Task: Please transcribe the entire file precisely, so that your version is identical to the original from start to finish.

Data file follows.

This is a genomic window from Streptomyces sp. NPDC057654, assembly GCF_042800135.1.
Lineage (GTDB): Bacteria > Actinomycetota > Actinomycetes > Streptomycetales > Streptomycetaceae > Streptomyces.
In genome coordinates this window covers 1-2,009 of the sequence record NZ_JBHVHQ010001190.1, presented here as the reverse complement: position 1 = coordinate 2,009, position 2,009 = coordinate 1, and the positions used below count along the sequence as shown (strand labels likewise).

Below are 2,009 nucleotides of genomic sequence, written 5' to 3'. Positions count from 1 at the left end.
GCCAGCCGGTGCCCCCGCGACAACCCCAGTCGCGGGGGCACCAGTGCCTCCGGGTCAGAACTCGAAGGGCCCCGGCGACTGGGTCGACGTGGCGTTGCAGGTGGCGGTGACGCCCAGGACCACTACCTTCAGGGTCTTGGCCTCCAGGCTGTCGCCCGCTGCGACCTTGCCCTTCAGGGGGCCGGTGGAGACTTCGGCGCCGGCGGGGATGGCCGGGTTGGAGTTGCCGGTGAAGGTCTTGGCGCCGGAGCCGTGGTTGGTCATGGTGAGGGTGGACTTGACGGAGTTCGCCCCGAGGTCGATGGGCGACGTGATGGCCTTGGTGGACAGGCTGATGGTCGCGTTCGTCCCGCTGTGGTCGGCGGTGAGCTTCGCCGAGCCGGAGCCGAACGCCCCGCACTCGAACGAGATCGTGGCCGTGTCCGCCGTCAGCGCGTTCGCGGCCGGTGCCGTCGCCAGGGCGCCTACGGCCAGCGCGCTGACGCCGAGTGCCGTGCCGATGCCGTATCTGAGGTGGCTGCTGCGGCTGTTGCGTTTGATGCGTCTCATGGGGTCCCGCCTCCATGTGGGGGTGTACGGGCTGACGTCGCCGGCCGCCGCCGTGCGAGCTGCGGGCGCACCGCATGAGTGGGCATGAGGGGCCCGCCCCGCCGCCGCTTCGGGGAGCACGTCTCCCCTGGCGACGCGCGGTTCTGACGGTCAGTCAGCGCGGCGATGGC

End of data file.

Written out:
This is a genomic window from Streptomyces sp. NPDC057654, assembly GCF_042800135.1.
Lineage (GTDB): Bacteria > Actinomycetota > Actinomycetes > Streptomycetales > Streptomycetaceae > Streptomyces.
In genome coordinates this window covers 1-2,009 of the sequence record NZ_JBHVHQ010001190.1, presented here as the reverse complement: position 1 = coordinate 2,009, position 2,009 = coordinate 1, and the positions used below count along the sequence as shown (strand labels likewise).

Below are 2,009 nucleotides of genomic sequence, written 5' to 3'. Positions count from 1 at the left end.
GCCAGCCGGTGCCCCCGCGACAACCCCAGTCGCGGGGGCACCAGTGCCTCCGGGTCAGAACTCGAAGGGCCCCGGCGACTGGGTCGACGTGGCGTTGCAGGTGGCGGTGACGCCCAGGACCACTACCTTCAGGGTCTTGGCCTCCAGGCTGTCGCCCGCTGCGACCTTGCCCTTCAGGGGGCCGGTGGAGACTTCGGCGCCGGCGGGGATGGCCGGGTTGGAGTTGCCGGTGAAGGTCTTGGCGCCGGAGCCGTGGTTGGTCATGGTGAGGGTGGACTTGACGGAGTTCGCCCCGAGGTCGATGGGCGACGTGATGGCCTTGGTGGACAGGCTGATGGTCGCGTTCGTCCCGCTGTGGTCGGCGGTGAGCTTCGCCGAGCCGGAGCCGAACGCCCCGCACTCGAACGAGATCGTGGCCGTGTCCGCCGTCAGCGCGTTCGCGGCCGGTGCCGTCGCCAGGGCGCCTACGGCCAGCGCGCTGACGCCGAGTGCCGTGCCGATGCCGTATCTGAGGTGGCTGCTGCGGCTGTTGCGTTTGATGCGTCTCATGGGGTCCCGCCTCCATGTGGGGGTGTACGGGCTGACGTCGCCGGCCGCCGCCGTGCGAGCTGCGGGCGCACCGCATGAGTGGGCATGAGGGGCCCGCCCCGCCGCCGCTTCGGGGAGCACGTCTCCCCTGGCGACGCGCGGTTCTGACGGTCAGTCAGCGCGGCGATGGC